High bad debts temporary, says SBI

Written by Press Trust of India | New Delhi | Updated: Dec 17 2012, 02:12am hrs
Attributing rising bad debts to the economic slowdown, State Bank of India (SBI) on Saturday said that high non-performing assets (NPAs) are temporary. NPAs continue to be a challenge. But I dont want to put a number to it. I can only tell you that a large part of the NPAs is really because of the external economy, and I would think that they are temporary only, said SBIs managing director Diwakar Gupta on the sidelines of the Delhi Economics Conclave here.

SBIs NPAs rose to 5.15% in the second quarter ended September from 4.19% over the year-ago period because of deteriorating asset quality. He said the bank has made adequate provisioning norms. We have been providing in excess of the prudential provisions. Whatever the Reserve Bank asked us to provide, we have been providing that, plus a little more, he said. The Reserve Bank recently increased the provisioning for standard restructured assets for banks to 2.75% from 2%.

Replying to a query on Kingfisher Airlines revival plans, SBIs managing director said there is no need to panic as long as there are assurances from the airline. Kingfisher has been a good airline at some point of time. They are going through their set of problems. And there is no reason for bankers to panic as long as they say that they are looking for a solution. The assurance only is that they are trying, he said.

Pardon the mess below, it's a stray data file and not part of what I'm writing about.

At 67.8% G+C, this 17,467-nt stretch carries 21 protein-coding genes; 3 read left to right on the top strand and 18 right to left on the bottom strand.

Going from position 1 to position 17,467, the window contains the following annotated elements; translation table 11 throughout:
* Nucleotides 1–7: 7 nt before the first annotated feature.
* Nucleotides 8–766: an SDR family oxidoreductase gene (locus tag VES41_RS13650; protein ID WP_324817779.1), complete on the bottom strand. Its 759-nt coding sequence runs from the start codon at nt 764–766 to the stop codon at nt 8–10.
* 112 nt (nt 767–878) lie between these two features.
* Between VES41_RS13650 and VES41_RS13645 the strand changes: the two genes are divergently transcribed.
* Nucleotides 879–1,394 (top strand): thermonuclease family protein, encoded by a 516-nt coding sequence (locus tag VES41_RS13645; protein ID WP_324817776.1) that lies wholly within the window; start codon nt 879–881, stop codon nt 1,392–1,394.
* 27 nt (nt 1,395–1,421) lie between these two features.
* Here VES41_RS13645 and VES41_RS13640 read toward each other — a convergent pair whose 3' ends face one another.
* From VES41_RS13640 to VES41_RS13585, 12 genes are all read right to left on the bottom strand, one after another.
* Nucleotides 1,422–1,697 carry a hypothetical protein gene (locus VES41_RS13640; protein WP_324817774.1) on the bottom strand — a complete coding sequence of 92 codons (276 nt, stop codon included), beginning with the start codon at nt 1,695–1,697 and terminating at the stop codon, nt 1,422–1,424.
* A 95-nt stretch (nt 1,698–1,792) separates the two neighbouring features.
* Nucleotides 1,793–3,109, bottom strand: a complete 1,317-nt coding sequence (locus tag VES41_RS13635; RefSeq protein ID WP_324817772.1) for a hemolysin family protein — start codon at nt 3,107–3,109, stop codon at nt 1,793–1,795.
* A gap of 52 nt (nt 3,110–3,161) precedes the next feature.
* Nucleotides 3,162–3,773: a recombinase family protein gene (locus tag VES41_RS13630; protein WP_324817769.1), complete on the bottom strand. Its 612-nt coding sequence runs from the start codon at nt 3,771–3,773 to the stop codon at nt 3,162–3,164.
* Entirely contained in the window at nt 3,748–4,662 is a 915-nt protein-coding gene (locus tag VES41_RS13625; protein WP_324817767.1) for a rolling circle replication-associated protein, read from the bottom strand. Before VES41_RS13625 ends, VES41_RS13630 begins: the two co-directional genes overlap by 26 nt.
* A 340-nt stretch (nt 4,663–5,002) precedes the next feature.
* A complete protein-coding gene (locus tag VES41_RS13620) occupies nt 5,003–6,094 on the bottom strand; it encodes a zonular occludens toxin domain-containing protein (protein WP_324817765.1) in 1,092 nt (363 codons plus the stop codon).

SBI is the lead banker in the 17-lenders consortium that extended R7,000-crore loans to the now-grounded Kingfisher. The lender has an exposure of R1,500 crore to Kingfisher Airlines, which has not been serviced since January this year. Kingfisher has not reported any profit since its inception in 2005. It has debt over R7,000 crore.

Gupta also said that the Reserve Bank, in its mid-quarter monetary policy review on December 18 this year, should consider cutting both the repo rate and cash reserve ratio (CRR). As a banker, I can always say that our wish-list is that the rate should change, they should reduce both repo and CRR, he said. Repo is the rate at which the RBI lends money to the banks. It is at 8% currently. He said that the RBI has already reduced the CRR fairly, though, some more cut would be good. CRR has already been brought down significantly by the Reserve Bank; if they do a little more, that will be great. Repo cut will actually bring down the rate systematically in the system. So deposits will be cheaper, therefore, people will lend cheaper. Overall, there will be a downward bias which has been required, he added.

CRR is the portion of deposits banks have to mandatorily park with the RBI, which is at 4.25% currently.